To speak of 'Mediterranean cuisine' — to use such a catch-all classification for the wines and herbs of southern France, the intricate and bold spices of Morocco, the octopus salad of Greece, the cool yoghurt soup of Syria and the hearty fish stew of Italy's Liguria — is a fool's errand, writes Corinne Vella.
The geographical area that comprises the Mediterranean consists of three continents and more than fifteen countries. It is a region so divided socially, politically, religiously and economically, that the notion of a single cuisine being the unifying factor is a heart-warming but wildly inaccurate idea. There is no such thing as Mediterranean cuisine. It is more accurate to speak of several types of cuisine within this region.
Commonalities do exist among the richly diverse range of culinary traditions found around the Mediterranean. The cuisines of the region can be roughly clustered into three groups: North African, eastern Mediterranean and southern European. But though there are some similarities within and between each group, they remain distinct, born as they are of differing cultures.
The misconception of a common culinary identity is possibly rooted in the idea that Mediterranean countries do share some things: their climate and terrain and much of their history of imperial colonisation and trade relations. Large swathes of the area have been variously influenced by the Phoenicians, the Romans, the Arabs, the Turks and the Venetians, all of whom have left traces of their presence and the lingering impression of a shared regional identity.
Marry that lingering impression to the contemporary concept of a "Mediterranean diet" and you have the basis for a myth, the idea of the existence of a cuisine that persists in the face of evidence to the contrary.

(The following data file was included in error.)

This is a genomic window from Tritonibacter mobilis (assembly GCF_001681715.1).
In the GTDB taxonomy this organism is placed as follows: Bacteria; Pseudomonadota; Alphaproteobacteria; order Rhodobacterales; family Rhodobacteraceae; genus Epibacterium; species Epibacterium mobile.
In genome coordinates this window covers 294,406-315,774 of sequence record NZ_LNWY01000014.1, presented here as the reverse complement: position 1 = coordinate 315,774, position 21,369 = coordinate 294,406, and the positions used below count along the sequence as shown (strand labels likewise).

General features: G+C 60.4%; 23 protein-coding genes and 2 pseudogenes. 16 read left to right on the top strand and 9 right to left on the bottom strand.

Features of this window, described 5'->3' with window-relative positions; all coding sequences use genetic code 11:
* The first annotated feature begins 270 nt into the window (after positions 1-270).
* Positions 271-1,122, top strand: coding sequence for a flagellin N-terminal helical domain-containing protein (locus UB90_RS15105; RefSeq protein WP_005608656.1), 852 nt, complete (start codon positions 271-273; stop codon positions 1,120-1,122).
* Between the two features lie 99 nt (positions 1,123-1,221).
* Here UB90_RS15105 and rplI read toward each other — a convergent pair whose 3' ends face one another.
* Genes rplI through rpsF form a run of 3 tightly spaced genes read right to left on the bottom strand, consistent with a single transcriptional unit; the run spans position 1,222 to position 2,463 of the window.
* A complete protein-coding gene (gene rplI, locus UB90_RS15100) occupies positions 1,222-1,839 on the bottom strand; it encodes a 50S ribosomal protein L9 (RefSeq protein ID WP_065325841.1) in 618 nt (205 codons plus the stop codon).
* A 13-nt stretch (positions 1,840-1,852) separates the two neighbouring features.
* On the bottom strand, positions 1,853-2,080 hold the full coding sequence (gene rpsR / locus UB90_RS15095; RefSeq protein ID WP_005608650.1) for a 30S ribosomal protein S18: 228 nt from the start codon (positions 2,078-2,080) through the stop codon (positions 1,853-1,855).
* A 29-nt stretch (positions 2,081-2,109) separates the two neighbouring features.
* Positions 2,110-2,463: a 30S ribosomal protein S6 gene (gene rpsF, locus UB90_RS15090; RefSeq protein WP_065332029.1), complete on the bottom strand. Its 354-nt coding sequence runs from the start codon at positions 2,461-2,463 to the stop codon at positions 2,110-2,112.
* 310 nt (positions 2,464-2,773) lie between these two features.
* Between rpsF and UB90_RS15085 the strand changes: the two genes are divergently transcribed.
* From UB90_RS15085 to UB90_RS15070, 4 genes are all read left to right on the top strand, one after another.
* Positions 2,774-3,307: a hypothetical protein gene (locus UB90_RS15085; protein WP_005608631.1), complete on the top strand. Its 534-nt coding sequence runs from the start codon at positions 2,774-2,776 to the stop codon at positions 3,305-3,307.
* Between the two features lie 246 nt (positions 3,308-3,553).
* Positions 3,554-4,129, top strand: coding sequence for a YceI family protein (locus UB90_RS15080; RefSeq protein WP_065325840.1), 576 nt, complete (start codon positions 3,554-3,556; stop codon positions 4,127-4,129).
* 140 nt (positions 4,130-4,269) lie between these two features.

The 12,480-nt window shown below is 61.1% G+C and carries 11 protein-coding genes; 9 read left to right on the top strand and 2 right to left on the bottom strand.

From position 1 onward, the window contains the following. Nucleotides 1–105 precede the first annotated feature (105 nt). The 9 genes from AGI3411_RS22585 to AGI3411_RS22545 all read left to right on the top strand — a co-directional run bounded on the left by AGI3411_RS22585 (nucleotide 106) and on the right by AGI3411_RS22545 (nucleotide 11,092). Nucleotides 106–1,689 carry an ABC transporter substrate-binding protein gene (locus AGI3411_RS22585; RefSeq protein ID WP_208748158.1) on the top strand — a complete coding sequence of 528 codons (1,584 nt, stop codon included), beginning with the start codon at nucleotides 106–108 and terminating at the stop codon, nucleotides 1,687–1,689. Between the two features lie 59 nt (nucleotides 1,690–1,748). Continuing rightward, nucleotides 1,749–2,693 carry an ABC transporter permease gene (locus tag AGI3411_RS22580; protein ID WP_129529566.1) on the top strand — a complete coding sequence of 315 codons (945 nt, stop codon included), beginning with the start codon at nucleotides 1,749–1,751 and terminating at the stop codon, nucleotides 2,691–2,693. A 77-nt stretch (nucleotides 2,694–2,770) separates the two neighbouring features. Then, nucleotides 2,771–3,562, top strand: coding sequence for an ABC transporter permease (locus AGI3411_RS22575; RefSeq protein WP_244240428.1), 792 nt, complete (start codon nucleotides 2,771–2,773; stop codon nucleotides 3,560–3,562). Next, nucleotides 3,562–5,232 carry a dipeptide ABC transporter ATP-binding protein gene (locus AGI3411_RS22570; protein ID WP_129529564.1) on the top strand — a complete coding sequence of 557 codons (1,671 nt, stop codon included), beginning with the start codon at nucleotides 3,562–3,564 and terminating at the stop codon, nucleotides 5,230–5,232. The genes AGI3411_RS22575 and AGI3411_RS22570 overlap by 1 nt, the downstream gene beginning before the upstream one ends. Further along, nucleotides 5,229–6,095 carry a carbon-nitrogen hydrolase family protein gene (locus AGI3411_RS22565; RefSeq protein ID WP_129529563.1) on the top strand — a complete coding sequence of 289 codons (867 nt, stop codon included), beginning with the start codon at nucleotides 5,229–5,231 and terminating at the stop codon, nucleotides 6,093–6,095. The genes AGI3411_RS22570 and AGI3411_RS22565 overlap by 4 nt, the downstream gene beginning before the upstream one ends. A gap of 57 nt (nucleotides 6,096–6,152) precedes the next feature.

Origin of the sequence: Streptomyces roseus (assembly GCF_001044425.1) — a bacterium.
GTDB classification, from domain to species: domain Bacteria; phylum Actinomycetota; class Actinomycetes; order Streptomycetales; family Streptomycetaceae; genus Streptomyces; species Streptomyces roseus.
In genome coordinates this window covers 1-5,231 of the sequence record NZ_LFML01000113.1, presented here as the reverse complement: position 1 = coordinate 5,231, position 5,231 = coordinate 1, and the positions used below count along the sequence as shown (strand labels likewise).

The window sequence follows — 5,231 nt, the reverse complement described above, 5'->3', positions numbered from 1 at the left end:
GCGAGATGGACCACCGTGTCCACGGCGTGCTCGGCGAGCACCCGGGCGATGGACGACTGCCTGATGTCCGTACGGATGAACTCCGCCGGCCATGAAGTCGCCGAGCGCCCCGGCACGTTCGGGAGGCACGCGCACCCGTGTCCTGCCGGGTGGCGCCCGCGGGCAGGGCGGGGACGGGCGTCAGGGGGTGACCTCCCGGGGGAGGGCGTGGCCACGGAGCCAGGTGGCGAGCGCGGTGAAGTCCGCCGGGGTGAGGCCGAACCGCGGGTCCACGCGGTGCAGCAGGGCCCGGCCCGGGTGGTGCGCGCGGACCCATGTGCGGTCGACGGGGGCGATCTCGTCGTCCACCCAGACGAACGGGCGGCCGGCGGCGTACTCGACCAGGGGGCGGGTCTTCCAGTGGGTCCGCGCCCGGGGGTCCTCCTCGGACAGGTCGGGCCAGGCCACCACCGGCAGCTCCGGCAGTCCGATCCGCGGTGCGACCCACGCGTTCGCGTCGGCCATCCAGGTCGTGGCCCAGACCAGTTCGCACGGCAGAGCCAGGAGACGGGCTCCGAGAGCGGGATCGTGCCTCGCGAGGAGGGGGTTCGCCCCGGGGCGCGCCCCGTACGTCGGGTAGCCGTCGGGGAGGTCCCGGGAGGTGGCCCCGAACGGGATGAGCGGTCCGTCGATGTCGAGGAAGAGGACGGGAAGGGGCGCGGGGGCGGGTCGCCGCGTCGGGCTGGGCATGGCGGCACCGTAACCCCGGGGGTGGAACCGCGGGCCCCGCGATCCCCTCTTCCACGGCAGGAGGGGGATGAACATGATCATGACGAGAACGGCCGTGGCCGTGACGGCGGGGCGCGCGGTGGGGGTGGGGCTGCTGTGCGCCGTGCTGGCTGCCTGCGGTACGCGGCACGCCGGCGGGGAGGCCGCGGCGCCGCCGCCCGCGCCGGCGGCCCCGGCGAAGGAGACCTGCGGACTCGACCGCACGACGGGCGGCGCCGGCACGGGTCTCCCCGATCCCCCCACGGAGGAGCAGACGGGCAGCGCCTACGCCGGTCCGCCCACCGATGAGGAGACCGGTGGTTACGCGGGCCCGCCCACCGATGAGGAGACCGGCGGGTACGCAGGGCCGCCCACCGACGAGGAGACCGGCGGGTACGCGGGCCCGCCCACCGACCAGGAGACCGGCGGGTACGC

A food could be considered normal in one culture but have shock value in another. No eyebrows are raised when wine is drunk with meals anywhere from Spain to Greece, for example, but no self-respecting Muslim community, of which there are several in the Mediterranean, would count wine as part of its cuisine. Tuscany gorges on pork products, something not done anywhere from Morocco to Turkey. Lamb, chicken and fish are typical there. Prosciutto crudo is not.
Many traditional dishes are centred on religious holidays and the practices associated with them. Certain foods, such as meat and dairy products, are prohibited at significant points in the religious calendars, giving the various cuisines at least some of their individual characteristics. Though that much seems obvious, the belief remains that there is such a thing as a Mediterranean cuisine that could be alternatively referred to as "the Mediterranean diet".
"Mediterranean diet" is not the gastronomic flipside of "Mediterranean cuisine", nor is the difference between the two terms merely semantic. The "Mediterranean diet" is a model of healthy eating, rather than a truly localised diet born of tradition. Its supposed widespread presence in Mediterranean countries is itself becoming a myth of sorts, given the inroads made by global fast food brands. Even if it were not, the "Mediterranean diet" could not be related to any cuisine in the anthropological sense.
A cuisine is not invented overnight, nor is it established in the space of a couple of generations, as the "Mediterranean diet" has been. Rather, it is the distillation of generations-worth of experience of making the most of, or making do with, whatever nature provided. Many traditional dishes from mountain villages, in Crete for example, are based on survival tactics and the art of foraging for food in the wild. The predominance of lamb, goat meat and poultry in Arab cuisine has more to do with the portability of the animals in question, and their ability to survive on meagre rations — an important factor among nomadic tribes — than it has to do with partiality of taste.
Seen altogether, Mediterranean cuisines are a colourful mix, vaguely connected when taken at face value, but, when viewed historically, as fractured and deeply divided as the region itself. It is in that sense alone, perhaps, that there can be said to be the merest shadow of a unified cuisine that is truly Mediterranean.
Corinne Vella. "The Myth of the Mediterranean Diet". Taste, November 2004.